art of writing is improving. Writing can always be improved. Trust me on this – I look at old blogs and short stories I’ve written and see where things can get better.
So I’m at a break in Tubitz and Mergenstein. I’ve got the third section done and am gathering myself for the fourth. I’ve got other projects I’m attending to (trains, stars, work, reading, everything). But I’ll get back to it.
This morning I found myself in Juniors, our little round-the-corner diner where my wife and I read through our brunch and chat about our stories on the way home. I’m working through JJ Amaworo Wilson’s Damnificado, a fictionalization of an abandoned tower in South America that gets taken over by the homeless, the drunks, the bums and drifters (i.e. the people of the title) and how they hold it against the government and defaulted property claimants.
In one bit, the hero finds himself on a trek into the wilderness, seeking a person who will solve all their problems. As he crosses the plains, as things look grimmer and grimmer still, he sees where “a wake of buzzards circle in the air”.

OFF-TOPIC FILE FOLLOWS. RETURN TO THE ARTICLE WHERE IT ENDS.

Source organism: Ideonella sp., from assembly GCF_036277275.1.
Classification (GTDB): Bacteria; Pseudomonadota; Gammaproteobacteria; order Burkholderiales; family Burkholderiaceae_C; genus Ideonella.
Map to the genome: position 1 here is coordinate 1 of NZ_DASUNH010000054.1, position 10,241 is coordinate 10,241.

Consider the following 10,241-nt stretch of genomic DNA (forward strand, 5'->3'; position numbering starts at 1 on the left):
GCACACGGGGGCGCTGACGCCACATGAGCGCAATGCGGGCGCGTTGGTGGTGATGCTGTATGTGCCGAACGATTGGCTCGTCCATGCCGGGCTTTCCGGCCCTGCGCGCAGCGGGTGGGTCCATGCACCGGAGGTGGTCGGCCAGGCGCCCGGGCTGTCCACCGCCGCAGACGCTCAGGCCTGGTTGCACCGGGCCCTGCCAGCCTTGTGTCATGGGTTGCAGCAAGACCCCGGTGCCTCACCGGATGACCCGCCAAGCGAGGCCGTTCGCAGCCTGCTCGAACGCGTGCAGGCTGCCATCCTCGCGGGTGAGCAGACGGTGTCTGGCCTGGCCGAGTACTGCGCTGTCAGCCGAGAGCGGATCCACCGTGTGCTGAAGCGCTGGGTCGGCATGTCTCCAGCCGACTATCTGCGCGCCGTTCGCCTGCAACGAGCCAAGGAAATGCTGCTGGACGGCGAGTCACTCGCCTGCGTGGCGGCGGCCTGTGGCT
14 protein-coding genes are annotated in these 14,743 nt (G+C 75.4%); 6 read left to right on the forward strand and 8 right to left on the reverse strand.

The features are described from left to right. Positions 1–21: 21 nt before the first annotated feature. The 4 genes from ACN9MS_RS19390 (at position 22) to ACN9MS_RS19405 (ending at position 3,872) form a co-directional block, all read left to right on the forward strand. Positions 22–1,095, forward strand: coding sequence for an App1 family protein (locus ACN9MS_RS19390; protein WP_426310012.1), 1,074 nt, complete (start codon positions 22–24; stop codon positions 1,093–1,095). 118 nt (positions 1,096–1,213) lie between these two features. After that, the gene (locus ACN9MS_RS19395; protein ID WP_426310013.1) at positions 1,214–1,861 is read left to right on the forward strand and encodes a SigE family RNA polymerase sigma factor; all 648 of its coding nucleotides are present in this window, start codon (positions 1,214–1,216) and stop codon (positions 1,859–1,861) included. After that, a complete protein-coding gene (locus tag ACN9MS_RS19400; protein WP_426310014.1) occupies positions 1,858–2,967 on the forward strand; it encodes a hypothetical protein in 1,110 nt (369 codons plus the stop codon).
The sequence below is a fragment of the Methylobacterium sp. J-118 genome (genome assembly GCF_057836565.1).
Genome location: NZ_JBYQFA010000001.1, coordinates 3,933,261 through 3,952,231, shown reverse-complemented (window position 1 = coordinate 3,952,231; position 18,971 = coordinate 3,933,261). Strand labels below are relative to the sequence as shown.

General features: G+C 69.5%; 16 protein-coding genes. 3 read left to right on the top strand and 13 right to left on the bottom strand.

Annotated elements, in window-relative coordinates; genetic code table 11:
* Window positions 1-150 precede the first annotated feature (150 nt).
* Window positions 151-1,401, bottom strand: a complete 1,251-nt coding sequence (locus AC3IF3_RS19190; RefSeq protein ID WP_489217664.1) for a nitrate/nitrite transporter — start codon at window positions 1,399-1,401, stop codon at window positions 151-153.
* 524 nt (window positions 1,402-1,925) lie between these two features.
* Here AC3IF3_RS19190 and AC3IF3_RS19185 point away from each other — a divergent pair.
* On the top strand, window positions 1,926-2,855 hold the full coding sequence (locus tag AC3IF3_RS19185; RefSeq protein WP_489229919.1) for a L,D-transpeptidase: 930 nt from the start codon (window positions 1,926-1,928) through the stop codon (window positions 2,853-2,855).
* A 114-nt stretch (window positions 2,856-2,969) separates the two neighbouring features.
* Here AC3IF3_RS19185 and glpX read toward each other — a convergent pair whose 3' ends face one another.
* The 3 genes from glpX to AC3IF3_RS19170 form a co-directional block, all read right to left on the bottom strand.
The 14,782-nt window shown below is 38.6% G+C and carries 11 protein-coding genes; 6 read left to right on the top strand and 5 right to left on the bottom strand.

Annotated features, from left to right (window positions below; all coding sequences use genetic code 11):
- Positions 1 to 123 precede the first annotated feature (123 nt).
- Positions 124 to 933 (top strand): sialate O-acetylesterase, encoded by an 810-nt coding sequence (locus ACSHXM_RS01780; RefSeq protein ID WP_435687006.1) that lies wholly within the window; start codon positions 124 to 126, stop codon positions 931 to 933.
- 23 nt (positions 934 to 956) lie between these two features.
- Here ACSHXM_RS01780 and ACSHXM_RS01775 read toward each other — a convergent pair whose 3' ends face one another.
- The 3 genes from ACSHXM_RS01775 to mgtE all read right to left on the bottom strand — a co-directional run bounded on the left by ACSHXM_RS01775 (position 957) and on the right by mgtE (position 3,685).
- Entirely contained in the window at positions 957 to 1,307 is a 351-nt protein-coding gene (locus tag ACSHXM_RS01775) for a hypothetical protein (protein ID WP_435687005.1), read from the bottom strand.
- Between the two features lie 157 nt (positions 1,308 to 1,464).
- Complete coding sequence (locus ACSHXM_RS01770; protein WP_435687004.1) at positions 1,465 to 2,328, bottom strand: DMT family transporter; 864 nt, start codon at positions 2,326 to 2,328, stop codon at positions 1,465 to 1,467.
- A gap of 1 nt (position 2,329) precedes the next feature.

This is that “thruth” I’m always going on about, the point where writing shines so brightly it blinds. That’s a perfect way to resonating with what a column of carrion birds means, that they are in attendance for some wilderness death, simply and perfectly put. I just smiled around that one. So right. So smooth.
And it made me think of my own story. Yes, I’ve read it through once or twice and smoothed it each time. But I have not looked for places where the writing has stalled, where a little thing like this might make it all the better. Great writing inspires the same, I guess. So after I’m all done, I’ll make a pass looking for just such places where truth can set the story free and allow it to fly.